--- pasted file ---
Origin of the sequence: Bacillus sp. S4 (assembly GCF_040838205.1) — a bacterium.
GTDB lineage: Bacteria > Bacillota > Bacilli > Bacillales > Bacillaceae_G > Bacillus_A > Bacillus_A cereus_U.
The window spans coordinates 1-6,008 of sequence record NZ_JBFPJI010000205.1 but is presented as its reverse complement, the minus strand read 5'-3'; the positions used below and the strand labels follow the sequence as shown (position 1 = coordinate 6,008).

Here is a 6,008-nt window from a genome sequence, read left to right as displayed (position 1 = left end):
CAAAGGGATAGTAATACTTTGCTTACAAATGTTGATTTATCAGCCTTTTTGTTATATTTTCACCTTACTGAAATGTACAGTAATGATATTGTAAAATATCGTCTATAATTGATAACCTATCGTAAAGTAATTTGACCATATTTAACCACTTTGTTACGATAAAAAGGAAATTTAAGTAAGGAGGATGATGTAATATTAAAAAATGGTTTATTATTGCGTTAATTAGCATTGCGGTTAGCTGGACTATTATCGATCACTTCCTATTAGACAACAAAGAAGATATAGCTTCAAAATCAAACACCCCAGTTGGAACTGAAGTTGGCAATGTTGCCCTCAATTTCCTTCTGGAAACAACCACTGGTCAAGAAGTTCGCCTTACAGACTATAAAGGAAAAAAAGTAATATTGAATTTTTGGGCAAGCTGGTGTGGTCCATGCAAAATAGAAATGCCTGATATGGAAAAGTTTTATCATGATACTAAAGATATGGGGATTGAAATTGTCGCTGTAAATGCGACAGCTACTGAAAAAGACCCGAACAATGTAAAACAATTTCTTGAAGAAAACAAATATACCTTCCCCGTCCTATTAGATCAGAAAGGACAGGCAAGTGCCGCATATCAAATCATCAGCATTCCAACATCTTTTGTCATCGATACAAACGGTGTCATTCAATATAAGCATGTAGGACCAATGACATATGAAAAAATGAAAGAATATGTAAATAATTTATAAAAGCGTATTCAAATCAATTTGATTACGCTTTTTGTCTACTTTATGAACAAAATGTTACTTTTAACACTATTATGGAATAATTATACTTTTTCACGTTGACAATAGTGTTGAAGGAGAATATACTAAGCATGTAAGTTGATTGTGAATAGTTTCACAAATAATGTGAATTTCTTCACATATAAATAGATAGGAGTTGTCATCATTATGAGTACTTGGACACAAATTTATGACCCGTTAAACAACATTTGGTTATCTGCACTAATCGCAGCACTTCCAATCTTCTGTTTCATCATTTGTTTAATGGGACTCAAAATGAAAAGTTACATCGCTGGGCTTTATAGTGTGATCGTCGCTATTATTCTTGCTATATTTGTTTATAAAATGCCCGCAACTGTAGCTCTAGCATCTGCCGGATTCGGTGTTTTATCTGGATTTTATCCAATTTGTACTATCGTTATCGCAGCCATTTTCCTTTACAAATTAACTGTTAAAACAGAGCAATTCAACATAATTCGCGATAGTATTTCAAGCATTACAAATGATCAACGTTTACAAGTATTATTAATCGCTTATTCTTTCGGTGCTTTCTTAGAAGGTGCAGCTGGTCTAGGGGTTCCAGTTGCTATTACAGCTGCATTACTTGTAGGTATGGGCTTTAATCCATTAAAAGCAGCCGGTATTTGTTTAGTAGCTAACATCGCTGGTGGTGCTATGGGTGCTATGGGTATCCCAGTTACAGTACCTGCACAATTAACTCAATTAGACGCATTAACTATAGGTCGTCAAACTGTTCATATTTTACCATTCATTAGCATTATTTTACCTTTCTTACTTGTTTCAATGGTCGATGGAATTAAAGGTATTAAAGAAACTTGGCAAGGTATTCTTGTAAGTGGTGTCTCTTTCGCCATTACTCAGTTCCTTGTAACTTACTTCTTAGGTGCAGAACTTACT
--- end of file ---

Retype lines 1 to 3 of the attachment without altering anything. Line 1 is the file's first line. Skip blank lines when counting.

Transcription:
Origin of the sequence: Bacillus sp. S4 (assembly GCF_040838205.1) — a bacterium.
GTDB lineage: Bacteria > Bacillota > Bacilli > Bacillales > Bacillaceae_G > Bacillus_A > Bacillus_A cereus_U.
The window spans coordinates 1-6,008 of sequence record NZ_JBFPJI010000205.1 but is presented as its reverse complement, the minus strand read 5'-3'; the positions used below and the strand labels follow the sequence as shown (position 1 = coordinate 6,008).